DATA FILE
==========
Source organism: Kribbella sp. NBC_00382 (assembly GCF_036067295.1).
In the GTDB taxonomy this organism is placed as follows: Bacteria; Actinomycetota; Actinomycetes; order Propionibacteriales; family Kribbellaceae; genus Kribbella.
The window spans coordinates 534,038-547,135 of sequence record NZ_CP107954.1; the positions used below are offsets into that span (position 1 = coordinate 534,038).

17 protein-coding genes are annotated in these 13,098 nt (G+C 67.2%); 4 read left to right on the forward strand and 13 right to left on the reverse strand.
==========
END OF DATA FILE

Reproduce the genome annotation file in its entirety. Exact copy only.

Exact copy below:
Source organism: Kribbella sp. NBC_00382 (assembly GCF_036067295.1).
In the GTDB taxonomy this organism is placed as follows: Bacteria; Actinomycetota; Actinomycetes; order Propionibacteriales; family Kribbellaceae; genus Kribbella.
The window spans coordinates 534,038-547,135 of sequence record NZ_CP107954.1; the positions used below are offsets into that span (position 1 = coordinate 534,038).

17 protein-coding genes are annotated in these 13,098 nt (G+C 67.2%); 4 read left to right on the forward strand and 13 right to left on the reverse strand.